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The vox pop

Mark Easton | 13:29 UK time, Friday, 7 May 2010

Britain has spoken. But not with one voice.

If voters wanted to give all the parties a dead leg and try to force those quarrelsome politicians to start working together, it might be argued they have got their wish.

But when commentators talk about "the message from the British people", they divine a sophisticated group purpose from individual actions.

What Britain has ended up with this morning is the consequence of tens of millions of different acts, made for an almost infinite number of reasons. It is not a clear message because there is no clear message.

Ballot boxes

Think of it this way. BBC News might ask me today to reflect the way the UK feels about the political impasse it has created. I could walk out into Salford, where I watched Hazel Blears hold her seat earlier today, and ask a few dozen passers-by what they reckon. Then I could select three or four of them, with a range of views, to provide a selection of responses.

We call it the "vox pop" - literally, "the voice of the people". It is anything but.

Sometimes, the technique can be helpful, but to reflect accurately what the people collectively say, we might be best to run them all simultaneously because that is the truth about last night's vote. People from all over the country were talking over each other with different ideas and passions and prejudices, a range of views which together add up to the kind of hubbub and hullabaloo voters apparently dislike so much when they hear it in the House of Commons.

There are some themes, I think, which emerge from the electorate's actions.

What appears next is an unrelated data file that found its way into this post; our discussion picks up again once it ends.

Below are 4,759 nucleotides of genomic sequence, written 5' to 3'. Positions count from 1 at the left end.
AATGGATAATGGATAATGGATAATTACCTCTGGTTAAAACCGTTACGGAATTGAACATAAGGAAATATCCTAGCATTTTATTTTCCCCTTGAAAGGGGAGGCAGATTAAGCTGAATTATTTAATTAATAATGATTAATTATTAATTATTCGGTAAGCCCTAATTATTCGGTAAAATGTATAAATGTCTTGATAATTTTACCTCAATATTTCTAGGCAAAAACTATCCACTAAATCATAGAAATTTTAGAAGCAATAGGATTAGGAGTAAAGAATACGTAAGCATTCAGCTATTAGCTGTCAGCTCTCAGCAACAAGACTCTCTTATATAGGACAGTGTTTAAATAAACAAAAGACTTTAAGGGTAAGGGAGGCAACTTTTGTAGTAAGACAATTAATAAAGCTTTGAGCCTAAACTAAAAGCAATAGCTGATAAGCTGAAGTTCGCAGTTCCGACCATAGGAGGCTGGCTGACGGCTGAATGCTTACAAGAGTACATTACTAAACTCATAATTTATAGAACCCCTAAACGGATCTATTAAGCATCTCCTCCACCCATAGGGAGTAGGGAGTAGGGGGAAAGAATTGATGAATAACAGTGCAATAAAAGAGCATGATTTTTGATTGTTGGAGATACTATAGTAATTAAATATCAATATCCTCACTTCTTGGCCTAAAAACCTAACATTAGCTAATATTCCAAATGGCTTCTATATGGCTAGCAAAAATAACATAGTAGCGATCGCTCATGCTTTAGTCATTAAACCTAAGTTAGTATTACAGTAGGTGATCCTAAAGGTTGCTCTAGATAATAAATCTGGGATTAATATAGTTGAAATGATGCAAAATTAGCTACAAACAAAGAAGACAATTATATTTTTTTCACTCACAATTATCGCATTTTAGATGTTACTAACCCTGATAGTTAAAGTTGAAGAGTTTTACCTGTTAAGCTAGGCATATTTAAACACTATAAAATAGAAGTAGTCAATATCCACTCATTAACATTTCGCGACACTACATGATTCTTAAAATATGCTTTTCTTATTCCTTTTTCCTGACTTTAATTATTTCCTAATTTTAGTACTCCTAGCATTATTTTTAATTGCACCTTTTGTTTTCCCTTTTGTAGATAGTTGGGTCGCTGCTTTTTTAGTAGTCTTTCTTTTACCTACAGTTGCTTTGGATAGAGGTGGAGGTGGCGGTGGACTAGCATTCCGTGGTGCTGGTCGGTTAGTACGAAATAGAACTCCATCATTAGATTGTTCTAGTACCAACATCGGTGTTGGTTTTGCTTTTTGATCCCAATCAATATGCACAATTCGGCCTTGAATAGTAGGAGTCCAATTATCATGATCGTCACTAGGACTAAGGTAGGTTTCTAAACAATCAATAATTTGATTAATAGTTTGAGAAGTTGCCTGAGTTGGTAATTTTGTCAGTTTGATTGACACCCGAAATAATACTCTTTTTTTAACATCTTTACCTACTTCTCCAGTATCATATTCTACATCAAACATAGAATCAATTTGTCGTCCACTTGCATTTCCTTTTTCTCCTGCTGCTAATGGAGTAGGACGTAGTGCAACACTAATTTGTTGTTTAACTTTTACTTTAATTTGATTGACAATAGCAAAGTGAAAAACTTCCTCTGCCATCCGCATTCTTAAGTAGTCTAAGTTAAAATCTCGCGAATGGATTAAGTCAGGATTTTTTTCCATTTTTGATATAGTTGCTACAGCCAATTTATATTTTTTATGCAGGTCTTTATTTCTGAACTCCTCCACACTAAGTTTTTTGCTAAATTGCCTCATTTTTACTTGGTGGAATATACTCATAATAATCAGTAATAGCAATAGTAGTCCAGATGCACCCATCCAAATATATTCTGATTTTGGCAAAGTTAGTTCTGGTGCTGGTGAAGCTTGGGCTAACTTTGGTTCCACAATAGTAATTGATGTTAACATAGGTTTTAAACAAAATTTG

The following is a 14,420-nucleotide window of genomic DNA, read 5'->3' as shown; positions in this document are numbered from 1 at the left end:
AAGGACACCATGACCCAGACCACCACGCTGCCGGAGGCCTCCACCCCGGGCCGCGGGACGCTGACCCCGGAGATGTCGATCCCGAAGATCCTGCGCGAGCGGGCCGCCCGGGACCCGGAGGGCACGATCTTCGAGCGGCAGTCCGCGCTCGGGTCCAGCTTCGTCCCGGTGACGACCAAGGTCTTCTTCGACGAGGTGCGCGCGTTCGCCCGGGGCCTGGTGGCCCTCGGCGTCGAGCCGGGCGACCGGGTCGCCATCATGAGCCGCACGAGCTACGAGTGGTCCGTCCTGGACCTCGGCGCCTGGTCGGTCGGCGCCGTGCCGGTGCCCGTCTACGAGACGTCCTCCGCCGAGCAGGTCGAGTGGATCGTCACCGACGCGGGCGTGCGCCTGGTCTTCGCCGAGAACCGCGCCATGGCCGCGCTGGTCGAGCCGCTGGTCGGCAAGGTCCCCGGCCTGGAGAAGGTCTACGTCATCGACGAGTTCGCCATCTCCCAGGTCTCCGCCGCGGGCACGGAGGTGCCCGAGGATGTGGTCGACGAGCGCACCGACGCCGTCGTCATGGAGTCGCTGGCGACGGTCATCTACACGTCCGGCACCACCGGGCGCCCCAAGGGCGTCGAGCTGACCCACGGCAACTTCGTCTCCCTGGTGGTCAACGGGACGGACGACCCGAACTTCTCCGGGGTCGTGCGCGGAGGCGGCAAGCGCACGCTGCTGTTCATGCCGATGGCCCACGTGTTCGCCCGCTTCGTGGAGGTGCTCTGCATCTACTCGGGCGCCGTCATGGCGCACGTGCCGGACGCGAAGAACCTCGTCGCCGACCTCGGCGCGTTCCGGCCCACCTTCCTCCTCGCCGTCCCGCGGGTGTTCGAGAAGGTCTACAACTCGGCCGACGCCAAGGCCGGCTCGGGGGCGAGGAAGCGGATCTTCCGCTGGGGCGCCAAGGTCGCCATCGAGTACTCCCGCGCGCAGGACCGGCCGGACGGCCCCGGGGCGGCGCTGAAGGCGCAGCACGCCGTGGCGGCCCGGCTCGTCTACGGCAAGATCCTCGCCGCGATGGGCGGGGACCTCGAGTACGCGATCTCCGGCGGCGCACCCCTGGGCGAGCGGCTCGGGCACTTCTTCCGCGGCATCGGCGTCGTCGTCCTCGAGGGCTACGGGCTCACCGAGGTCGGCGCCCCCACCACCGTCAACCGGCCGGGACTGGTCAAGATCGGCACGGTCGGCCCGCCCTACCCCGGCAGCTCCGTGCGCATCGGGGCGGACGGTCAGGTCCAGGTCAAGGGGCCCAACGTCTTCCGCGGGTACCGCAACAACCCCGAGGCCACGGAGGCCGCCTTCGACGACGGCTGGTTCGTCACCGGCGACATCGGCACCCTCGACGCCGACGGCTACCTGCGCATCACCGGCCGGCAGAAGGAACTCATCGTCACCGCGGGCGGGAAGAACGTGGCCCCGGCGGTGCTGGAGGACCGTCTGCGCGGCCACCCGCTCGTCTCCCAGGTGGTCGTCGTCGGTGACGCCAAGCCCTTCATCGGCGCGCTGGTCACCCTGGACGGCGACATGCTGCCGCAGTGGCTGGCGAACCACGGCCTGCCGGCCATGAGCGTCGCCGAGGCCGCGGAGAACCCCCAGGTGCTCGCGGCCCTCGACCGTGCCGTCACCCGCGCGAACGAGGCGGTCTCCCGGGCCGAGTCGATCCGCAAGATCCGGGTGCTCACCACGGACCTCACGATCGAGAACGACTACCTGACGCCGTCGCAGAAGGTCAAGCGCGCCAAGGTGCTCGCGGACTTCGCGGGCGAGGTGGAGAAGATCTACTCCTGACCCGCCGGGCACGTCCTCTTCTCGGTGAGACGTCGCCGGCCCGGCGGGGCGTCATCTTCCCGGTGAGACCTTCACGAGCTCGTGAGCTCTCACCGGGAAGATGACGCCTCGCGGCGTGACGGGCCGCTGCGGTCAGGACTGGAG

Britain appears more politically tribal than the debate worms would suggest. It is one thing to press the button on your gizmo on live TV to say you like the cut of Nick's jib. Quite another to go against the traditions of two-party politics when faced with a blank slip in the anonymity of the voting booth.

Voters wanted change but they didn't know what kind of change they wanted. This sentiment played out very differently around the country with some places much clearer than others about what they saw as the best option.

Britain told the pollsters it was furious about immigration and expenses but, when it came to it, Britons were unable to demonstrate that particularly strongly in the ballot. It was a muted voice within the clamour.

The failure of the system to allow hundreds of people who had queued in the rain to have their vote has been described as a fundamental breach of our democracy. But the bigger picture is an example of how our democracy itself can sometimes find it impossible adequately to reflect the contradictions contained in the voice of the British people.


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